Arkansas In The Civil WarYell and Secession

Up to this point and time in the history of Arkansas, the state government was almost totally dominated by the Conway family. This political machine was often referred to as the “Dynasty” or “The Family.”

In 1860, Thomas C. Hindman challenged the Dynasty rule, in a race for U.S. Congress. The campaign was harsh and bitter and lasted most of the year. After the election on August, 1860, Hindman joined the Dynasty in carrying Arkansas for John Breckinrdge in the Presidential election that fall, and saw to it that Abrham Lincoln’s name was not put on the ballot.

Yell supported the Union Party,, which was formerly the American (Know Nothing) Party, whose candidate was John Bell, of Tennessee.

Lencoln was elected president and seven states of the deep South seceded from the Union. This caused Yell, also, to temporarily align with the Dynasty. Old party differences were swept away.

The New Alignment in the southeastern lowlands demanded immediate secession, and hill regions of the state called for compromise and National reconciliation. The New Alignment emerged in the winter election that called a state cvonvention to consider secession.

Meetings were held around the state, where fire-eating speeches and dramitic appeals were made for the state to secede. On January 6, 1861, James Yell delivered such a speech at the State House, in Little Rock. He called for secession and endorsed Governor Rector’s recommendation for military preparedness. He made a like speech in Pine Bluff on April 6th. This was one month after the first convention where secession was voted down. The campaign, the speeches and the resolutions had aroused the people to a boiling point.

To show how explosive the feelings were, let me relate an incident at one of the meetings in Jefferson County Court House. Tom Vining, a local business man, had made the statement that he would protect his Unionist neighbors if they were doing no wrong. A day or two later a mass secession meeting was called and early in the proceedings someone remarked that Vining had said so and so.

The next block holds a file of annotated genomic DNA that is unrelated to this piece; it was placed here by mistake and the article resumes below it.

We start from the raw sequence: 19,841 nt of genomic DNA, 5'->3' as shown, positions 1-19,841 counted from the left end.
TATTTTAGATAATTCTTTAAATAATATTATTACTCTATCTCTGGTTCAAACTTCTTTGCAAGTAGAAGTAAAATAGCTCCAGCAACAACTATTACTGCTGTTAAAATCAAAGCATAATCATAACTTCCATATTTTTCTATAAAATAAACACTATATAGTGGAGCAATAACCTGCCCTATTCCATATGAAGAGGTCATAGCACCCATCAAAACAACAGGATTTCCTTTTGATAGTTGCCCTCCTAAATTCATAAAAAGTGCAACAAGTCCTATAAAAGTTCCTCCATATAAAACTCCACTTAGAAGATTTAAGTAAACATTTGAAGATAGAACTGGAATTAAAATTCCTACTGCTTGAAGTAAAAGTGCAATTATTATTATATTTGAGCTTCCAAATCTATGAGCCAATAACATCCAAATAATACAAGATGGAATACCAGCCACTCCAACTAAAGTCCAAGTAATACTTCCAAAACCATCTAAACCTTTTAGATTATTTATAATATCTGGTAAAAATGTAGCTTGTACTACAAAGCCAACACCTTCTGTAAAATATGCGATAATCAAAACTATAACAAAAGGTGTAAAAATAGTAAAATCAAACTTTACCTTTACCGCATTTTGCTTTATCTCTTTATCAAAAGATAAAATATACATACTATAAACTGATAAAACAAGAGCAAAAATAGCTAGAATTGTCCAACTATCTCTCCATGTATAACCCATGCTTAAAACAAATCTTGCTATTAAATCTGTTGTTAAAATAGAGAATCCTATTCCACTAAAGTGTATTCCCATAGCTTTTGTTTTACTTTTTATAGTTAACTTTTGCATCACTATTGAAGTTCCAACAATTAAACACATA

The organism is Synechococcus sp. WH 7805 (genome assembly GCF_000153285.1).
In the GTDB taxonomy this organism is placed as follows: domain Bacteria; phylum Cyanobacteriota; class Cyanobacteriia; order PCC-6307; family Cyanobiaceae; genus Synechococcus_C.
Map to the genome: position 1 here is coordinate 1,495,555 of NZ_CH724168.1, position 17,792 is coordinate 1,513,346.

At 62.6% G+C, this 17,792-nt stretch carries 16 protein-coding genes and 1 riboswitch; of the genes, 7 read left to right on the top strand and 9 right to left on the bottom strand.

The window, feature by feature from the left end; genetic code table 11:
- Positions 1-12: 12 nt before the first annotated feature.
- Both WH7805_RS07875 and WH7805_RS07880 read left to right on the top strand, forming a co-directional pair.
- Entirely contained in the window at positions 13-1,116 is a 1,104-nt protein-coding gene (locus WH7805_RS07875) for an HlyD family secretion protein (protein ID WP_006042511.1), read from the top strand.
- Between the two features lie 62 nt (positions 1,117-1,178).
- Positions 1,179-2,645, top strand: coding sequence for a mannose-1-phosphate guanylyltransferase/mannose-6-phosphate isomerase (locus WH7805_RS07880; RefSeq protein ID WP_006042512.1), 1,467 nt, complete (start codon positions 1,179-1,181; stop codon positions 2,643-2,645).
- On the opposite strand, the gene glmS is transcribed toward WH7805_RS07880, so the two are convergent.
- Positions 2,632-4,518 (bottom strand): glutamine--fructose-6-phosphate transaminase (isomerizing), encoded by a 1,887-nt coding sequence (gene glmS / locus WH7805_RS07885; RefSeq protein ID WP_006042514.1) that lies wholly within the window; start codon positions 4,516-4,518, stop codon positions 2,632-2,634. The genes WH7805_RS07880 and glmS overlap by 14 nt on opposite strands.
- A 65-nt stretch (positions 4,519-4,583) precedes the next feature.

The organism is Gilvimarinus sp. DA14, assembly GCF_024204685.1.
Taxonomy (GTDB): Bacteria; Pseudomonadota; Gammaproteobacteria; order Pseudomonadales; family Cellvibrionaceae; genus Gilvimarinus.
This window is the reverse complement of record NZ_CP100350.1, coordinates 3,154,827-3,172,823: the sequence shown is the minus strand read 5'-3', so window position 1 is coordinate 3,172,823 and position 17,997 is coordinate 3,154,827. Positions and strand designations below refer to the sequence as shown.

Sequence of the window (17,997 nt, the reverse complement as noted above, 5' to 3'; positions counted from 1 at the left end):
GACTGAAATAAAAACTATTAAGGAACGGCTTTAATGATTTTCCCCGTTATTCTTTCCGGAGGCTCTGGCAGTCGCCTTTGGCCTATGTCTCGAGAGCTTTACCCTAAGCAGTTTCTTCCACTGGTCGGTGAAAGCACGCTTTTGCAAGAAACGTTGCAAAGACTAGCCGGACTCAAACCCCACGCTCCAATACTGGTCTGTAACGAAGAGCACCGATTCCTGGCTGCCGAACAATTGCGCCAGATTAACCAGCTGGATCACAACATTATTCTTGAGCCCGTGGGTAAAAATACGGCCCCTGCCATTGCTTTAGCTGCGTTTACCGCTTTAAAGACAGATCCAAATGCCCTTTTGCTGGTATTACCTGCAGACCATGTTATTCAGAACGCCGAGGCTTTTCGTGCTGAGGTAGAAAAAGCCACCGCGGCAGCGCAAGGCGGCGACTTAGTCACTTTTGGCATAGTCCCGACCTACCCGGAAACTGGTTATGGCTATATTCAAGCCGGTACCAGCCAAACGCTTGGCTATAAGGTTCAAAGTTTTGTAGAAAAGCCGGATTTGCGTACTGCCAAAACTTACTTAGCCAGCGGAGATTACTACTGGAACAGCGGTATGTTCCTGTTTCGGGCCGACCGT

George Vining, Tom’s brother, was the only Vining present and all eyes were upon him. George stood up and said, “I suppose my brother Tom said that, but as he is not here, I represent him and endorse every word he said.” John S. Roane, an ex-governor, was the first to exclaim, “Hang him!” Someone else called for a rope.

The Court House was divided like a flash with only a small space between the two groups, yelling, cursing, and drawing pistols took place. Cooler heads jumped in between the two groups, and after a little talk they cooled down, but there was no more business that day.

As early as August 27, 1860, the state was being encouraged to prepare themselves for war. Then Governor Elias Conway sent out a manifesto stating, “It is time to prepare for trouble and danger, which will certainly be brought upon our state if our citizens remain heedless indifferent to the security of themselves, their families and their property.” He encouraged the organization of the militia and the raising of money to buy arms

On January 31, 1861, Governor Henry Rector requested the legislature to appropriate one hundred thousand dollars to buy munitions for the state militia. Funds were needed, according to the governor, to prepare for any hosilities and to check the lawlessness in Western Arkansas.

The legislature purchased the arms, but they were seized in Cincinnati, Ohio, by the Federal Government. This maddened the people of Arkansas. Josliah H. Shinn states in his book, “History of Arkansas,” that General Yell, in retaliation, seized two steamboats on the Mississippi River. We know that boats were stopped on the Arkansas River, also, and there cargo brought to Pine Bluff and unloaded. At one time every warehouse in Pine Bluff must have been full of U.S. Government supplies. This was several months before Arkansas seceded and at least a month before the war started.